Interview by Chiara Lodi
Exchanging of ideas and cooperation are the best tools to achieve personal and professional development.
But what if those elements are not found in your professional environment? What if you don’t generally feel well where you work? How can it be changed and improved? Well, one of the winning projects of the EYA may have the answer.
Ethicjobs, one of the winning projects for the category sustainable economics, is a young start up based in Rimini, Emilia Romagna (Italy). The category itself aims to foster financial literacy, employment, decent work, end hunger, but the project’s purpose itself is very original. They have put together a survey that evaluates employees’ well-being in a company through the analysis of 5 different areas: Environment and Personal Relations, Benefits and Remuneration, Timetables and Work-life Balance, Safety and provision of appropriate spaces and tools and, last but not least, Person. Once the survey is completed, the company may receive its evaluation and eventually obtain its “Ethics Excellence Certificate”. But the question is: why shall companies look for such an evaluation?
We have interviewed Riccardo Sonnino, project manager at Ethicjobs to answer this and many other questions.
How did you get the idea and why should it be convenient for a company?
“It all started in 2015 from an idea by Luca Carrai, who then inspired the others. How can we ensure that people can be happy in their workplace even if their job is not their dream-job? The aim was to promote a systematic change, making being an ethical employer a competitive advantage.”
The aim of Ethicjobs is to provide a certification to assess that a certain employer can provide good work conditions in order to attract new customers or new talents that could work there. It should be something like Booking certificate, not an official certification, but a quality label that can promote the image of the company.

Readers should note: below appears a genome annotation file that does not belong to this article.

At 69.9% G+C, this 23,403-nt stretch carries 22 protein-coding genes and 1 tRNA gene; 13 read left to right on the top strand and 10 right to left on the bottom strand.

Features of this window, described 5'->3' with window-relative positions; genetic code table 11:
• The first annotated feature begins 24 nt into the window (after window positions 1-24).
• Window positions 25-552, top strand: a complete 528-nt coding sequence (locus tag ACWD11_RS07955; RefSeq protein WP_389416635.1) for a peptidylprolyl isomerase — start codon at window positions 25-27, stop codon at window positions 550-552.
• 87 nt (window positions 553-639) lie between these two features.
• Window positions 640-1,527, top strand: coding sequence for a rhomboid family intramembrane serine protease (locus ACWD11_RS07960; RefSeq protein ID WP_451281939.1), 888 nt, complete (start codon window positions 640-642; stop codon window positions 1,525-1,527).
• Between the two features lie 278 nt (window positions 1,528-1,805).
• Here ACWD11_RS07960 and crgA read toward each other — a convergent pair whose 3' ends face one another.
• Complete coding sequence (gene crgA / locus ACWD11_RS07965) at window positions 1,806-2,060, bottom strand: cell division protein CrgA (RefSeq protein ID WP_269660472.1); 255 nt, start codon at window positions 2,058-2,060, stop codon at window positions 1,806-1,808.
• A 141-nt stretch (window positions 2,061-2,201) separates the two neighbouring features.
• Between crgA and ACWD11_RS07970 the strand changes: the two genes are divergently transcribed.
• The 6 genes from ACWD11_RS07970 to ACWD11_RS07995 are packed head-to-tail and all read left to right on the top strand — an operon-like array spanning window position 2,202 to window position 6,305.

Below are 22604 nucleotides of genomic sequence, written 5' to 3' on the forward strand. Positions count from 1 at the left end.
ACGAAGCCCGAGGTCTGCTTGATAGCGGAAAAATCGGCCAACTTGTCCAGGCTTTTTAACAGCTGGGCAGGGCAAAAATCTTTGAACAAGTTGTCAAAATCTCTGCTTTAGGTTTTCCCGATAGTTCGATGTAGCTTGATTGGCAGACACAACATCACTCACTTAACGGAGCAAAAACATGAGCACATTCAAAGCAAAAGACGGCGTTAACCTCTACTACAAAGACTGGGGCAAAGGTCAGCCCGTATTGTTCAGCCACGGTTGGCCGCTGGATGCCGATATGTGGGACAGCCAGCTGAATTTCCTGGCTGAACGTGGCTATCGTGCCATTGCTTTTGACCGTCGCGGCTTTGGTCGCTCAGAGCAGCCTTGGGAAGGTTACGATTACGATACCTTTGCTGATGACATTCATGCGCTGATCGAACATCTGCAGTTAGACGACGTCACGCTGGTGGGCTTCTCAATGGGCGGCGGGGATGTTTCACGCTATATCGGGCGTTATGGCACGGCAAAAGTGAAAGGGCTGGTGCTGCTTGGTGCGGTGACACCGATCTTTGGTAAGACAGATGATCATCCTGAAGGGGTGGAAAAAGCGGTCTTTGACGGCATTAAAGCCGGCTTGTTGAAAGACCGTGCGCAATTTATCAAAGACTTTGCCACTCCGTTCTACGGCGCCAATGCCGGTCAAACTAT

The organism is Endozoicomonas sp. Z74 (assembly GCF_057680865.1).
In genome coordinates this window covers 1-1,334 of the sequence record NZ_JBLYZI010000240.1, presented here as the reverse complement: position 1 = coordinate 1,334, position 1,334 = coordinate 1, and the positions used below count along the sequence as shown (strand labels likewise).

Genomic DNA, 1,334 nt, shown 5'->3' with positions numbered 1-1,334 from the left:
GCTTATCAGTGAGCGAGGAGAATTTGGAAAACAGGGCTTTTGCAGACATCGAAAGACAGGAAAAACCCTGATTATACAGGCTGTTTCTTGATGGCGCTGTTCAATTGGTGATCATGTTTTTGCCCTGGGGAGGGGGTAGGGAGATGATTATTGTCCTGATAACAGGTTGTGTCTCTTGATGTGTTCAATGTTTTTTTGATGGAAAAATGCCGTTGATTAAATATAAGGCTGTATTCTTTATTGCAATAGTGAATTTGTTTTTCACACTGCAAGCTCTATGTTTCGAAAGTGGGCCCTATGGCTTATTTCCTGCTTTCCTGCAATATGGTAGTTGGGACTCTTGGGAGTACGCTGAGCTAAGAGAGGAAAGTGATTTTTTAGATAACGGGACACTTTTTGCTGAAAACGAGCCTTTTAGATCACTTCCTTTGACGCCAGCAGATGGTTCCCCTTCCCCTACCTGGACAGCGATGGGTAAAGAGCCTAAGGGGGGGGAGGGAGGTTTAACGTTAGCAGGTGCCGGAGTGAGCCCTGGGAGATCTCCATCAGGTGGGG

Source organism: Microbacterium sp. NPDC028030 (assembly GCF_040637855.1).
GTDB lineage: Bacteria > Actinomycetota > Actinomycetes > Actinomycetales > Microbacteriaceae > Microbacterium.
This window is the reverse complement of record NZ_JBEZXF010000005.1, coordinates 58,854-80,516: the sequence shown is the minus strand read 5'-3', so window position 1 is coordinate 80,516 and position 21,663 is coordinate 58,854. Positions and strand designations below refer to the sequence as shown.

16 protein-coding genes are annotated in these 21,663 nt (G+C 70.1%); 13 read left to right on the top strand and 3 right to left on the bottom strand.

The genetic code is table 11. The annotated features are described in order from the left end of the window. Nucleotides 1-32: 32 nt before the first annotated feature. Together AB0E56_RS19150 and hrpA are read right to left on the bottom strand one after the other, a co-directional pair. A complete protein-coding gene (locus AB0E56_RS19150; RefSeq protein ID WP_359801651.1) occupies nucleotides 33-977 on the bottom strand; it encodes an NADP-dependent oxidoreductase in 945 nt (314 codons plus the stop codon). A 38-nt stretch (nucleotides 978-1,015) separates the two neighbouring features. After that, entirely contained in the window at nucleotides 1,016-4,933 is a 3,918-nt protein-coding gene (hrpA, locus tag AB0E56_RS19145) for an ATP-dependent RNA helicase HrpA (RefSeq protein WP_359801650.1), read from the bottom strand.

How does it work?
“There is an online process on our platform. The first step is to sign in, then you have to provide the company details and the contacts of the employees. Then we send the survey to every employee and once we get the answers back, they are completely anonymous and even we cannot have access to the details of the person who has completed the survey. […] What you get in the end is the aggregate performance, divided in the 5 macro-areas which are the basis of our certificate.”
The EYA and a bit of history
Ethicjobs already took part in several competitions and it was among the 4 Italian start-ups selected to follow the acceleration program of the Social Fare, a Centre for Social Innovation whose program aims at boosting startups’ businesses and make them vc-ready, i.e. ready to obtain funds. Through this experience they gained new contacts and expertise, something that they are looking forward to find in Graz as well, but their main focus is to discover how an European audience would react to such a project. “It is a stage where we can talk about an innovative project that started in Italy and that may be ready to get on a European level.”
Have you found a common pattern in the surveys you have conducted up to now?
“There is a sort of ‘fil rouge’ that ties together most of the companies we contacted, and it is the personal relations area: how do you feel around your colleagues and your bosses. They get frequently the lowest score. […] Not feeling respected, feeling as if you didn’t have any impact, this is the common pattern we have found. And then there are problems related to the salary, the contract, etc…”
And now the most diffic
ult question: what about Ethicjobs? Would it pass the survey? Did you take the test?
“[laughs] We tested the survey once, and we passed it including the personal relations area! When you start such a journey, it is like you marry your colleagues”.
May they live and certify happily ever after then!
To conclude, this was one of the winning digital projects of the EYA, but there are many more ideas at the EYA and out there which need training to become even more successful and to change the world.
This article has been created by participants of the youth exchange “Media Moving Forward” that was coordinated by the Youth Press Austria and supported by Erasmus+ programme of the EU.